I first learned about the importance of sensory play when my husband and I were waiting to adopt our then-toddler son. I learned that children who lack sensory stimulation early on can develop sensory processing issues that affect them in myriad ways. In fact, when we adopted our son at age 1.5 and later our daughter at age 2.5, both were extremely uncomfortable with sticky, dirty, or gooey sensations on their hands.
Thanks to the wonderful support of our early intervention specialist, I became very intentional about providing my kids with sensory experiences to help them become more comfortable with new sensations on their hands and feet. In this post I’m sharing what I know about sensory play, as well as tons of ideas for ways to incorporate sensory play into your child’s day.
What is sensory play?
Sensory play is, quite simply, any activity that stimulates the senses. This includes the five main senses of touch, smell, sight, taste, and sound, as well as the two not-as-frequently-mentioned senses: vestibular (sense of balance) and proprioceptive (sense of where each body part is in relation to the rest).
Obviously, just about any activity a child engages in will stimulate at least one or more senses. But some types of play will be more stimulating to the senses than others.
It’s also important to note that an activity that is perfectly stimulating for one child may be under- or over-stimulating for another child. Thus, not all children will gravitate to all sensory activities. While it is perfectly acceptable to encourage your child to try new and even uncomfortable things, it is important not to push the child to do things too far out of his or her comfort zone.
Sensory play activities
Below are the sensory play activities that have been featured at Gift of Curiosity. Click any image to be taken to the post that features the activity.
Sensory bins are a wonderful way to engage your child in sensory play. I create most of my sensory bins in a clear plastic tub. That way, when playtime is over, the items go back in the tub and the lid goes on for storage.
All of the themed sensory boxes I have created for my kids are featured below. Click any image to be taken to the post where that activity was shared.
Sensory bags (sometimes referred to as squish bags) provide a fun sensory experience without any mess. Sensory bags may also be more easily tolerated by kids who hate sticky or messy sensations on their hands.
All of the sensory bags I have created for my kids are featured below. Click any image to be taken to the post where that activity was shared.
What are the benefits of sensory play?
At birth, a child’s senses are not fully developed. Instead, they develop over time as children engage with the world around them. This means that babies, toddlers, and preschoolers learn about the world by touching, tasting, smelling, seeing, hearing, and moving their bodies.
Because young children’s senses are still developing, each new sensory experience builds neural pathways that grow the architecture of the brain. The brain growth that occurs through sensory play enhances children’s senses, and their enhanced senses in turn make them better able to use those senses for learning. For example, as children engage with various textures, they learn which ones are rough vs. smooth, which ones are hard vs. soft, and which ones are wet vs. dry. This awareness is a first step in learning to classify and sort objects.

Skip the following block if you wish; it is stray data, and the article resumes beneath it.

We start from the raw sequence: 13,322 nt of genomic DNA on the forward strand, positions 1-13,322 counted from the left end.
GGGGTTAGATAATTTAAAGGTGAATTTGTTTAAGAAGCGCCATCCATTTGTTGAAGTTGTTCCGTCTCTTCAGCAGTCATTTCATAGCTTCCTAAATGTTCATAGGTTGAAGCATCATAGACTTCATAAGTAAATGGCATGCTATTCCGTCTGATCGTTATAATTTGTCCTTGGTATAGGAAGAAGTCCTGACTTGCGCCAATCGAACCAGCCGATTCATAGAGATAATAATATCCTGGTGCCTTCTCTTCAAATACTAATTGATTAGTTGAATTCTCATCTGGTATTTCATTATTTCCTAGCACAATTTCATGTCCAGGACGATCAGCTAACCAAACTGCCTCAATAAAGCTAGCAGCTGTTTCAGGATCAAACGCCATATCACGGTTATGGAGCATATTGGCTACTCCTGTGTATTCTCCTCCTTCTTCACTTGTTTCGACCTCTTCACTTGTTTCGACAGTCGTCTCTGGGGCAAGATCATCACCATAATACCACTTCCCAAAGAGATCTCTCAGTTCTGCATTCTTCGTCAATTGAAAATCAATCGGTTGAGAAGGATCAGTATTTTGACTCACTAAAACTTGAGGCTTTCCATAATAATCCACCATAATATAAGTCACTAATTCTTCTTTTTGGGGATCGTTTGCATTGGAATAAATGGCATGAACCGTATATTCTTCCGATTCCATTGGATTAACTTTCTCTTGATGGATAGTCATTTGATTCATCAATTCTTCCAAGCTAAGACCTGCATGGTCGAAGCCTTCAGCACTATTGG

The benefits of sensory play are numerous. Here is a partial list of skills children develop when engaging in sensory play:
- Language skills – children develop their language skills, including new vocabulary, as they talk about their experiences
- Social skills – children who engage in sensory experiences alongside others learn to share, negotiate, and plan
- Fine motor skills – as children manipulate small objects, they develop their fine motor skills
- Gross motor skills – children develop gross motor skills by squatting, jumping, or otherwise moving their bodies
- Dramatic play skills – children frequently use sensory materials to engage in dramatic play such as by “baking cakes” or “building roads”
- Scientific reasoning skills – children learn about cause and effect when manipulating sensory materials
- Self-control skills – children develop self-control as they learn to respect the rules and boundaries for sensory play
Sensory play materials
Here is a list of materials you can use to create sensory play experiences for your children (but feel free to add your own ideas as well!):
Dry/easily cleaned items
- Uncooked rice (plain, colored, scented)
- Dry beans
- Dry lentils
- Dry pasta (plain or colored)
- Popcorn kernels (unpopped)
- Shredded paper
- Pom poms
- Mini erasers
- Bird seed
- Biodegradable packing peanuts
- Play doh
- Play foam
- Cooked pasta
- Coffee grounds
- Soap (to make bubbles)
- Hair gel
- Flower petals
- Water beads
- Shaving cream
- Corn starch mixed with water, soap, or shaving cream
- Magic sand / Space sand
Sensory play tools
You may want to include a few tools for your kids to use when they are engaged in sensory play. Here are a few of our favorite sensory play tools.
Items for engaging with the sensory material:
- Plastic cups, bowls, and containers in various sizes (we like this beaker set)
- Measuring spoons
- Learning Resources Easy Grip Tweezers
- Scissor scoops
- Silicone Baking Cups
- Plastic pipettes (aka, droppers)
Items for controlling the mess:
- Trays to contain the mess (we own and love these Lakeshore craft trays)
- Large boxes or bins to hold everything (I make most of my sensory bins using this box and this box. Having a lid makes storage easy.)
- Shower curtain to put on the floor under wet materials
- Sheet to put on the floor under dry materials
- Baby wipes (useful for keeping things clean as well as to wipe the hands of kids who dislike messy hands)